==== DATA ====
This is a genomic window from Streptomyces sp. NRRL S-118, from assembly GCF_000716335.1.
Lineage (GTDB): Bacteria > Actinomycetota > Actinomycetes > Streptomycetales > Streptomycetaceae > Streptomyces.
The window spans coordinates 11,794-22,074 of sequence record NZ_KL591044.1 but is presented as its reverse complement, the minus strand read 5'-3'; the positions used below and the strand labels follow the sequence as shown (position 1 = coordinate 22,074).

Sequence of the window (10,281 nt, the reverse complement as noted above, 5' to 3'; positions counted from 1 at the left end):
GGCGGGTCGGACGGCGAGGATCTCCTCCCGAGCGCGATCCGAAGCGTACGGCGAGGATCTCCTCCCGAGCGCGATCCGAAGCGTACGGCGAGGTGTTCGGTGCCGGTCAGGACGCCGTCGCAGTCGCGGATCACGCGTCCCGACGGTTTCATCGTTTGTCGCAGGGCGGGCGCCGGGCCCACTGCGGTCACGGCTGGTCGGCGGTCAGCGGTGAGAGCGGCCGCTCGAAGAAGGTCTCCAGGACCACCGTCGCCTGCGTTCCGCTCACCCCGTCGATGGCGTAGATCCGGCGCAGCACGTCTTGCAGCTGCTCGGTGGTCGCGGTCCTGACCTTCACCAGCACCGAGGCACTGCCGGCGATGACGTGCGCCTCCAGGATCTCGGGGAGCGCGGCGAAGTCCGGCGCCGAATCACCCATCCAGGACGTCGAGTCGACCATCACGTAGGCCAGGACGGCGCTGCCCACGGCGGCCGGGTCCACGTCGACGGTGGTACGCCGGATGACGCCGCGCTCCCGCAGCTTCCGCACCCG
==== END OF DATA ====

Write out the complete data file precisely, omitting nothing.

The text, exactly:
This is a genomic window from Streptomyces sp. NRRL S-118, from assembly GCF_000716335.1.
Lineage (GTDB): Bacteria > Actinomycetota > Actinomycetes > Streptomycetales > Streptomycetaceae > Streptomyces.
The window spans coordinates 11,794-22,074 of sequence record NZ_KL591044.1 but is presented as its reverse complement, the minus strand read 5'-3'; the positions used below and the strand labels follow the sequence as shown (position 1 = coordinate 22,074).

Sequence of the window (10,281 nt, the reverse complement as noted above, 5' to 3'; positions counted from 1 at the left end):
GGCGGGTCGGACGGCGAGGATCTCCTCCCGAGCGCGATCCGAAGCGTACGGCGAGGATCTCCTCCCGAGCGCGATCCGAAGCGTACGGCGAGGTGTTCGGTGCCGGTCAGGACGCCGTCGCAGTCGCGGATCACGCGTCCCGACGGTTTCATCGTTTGTCGCAGGGCGGGCGCCGGGCCCACTGCGGTCACGGCTGGTCGGCGGTCAGCGGTGAGAGCGGCCGCTCGAAGAAGGTCTCCAGGACCACCGTCGCCTGCGTTCCGCTCACCCCGTCGATGGCGTAGATCCGGCGCAGCACGTCTTGCAGCTGCTCGGTGGTCGCGGTCCTGACCTTCACCAGCACCGAGGCACTGCCGGCGATGACGTGCGCCTCCAGGATCTCGGGGAGCGCGGCGAAGTCCGGCGCCGAATCACCCATCCAGGACGTCGAGTCGACCATCACGTAGGCCAGGACGGCGCTGCCCACGGCGGCCGGGTCCACGTCGACGGTGGTACGCCGGATGACGCCGCGCTCCCGCAGCTTCCGCACCCG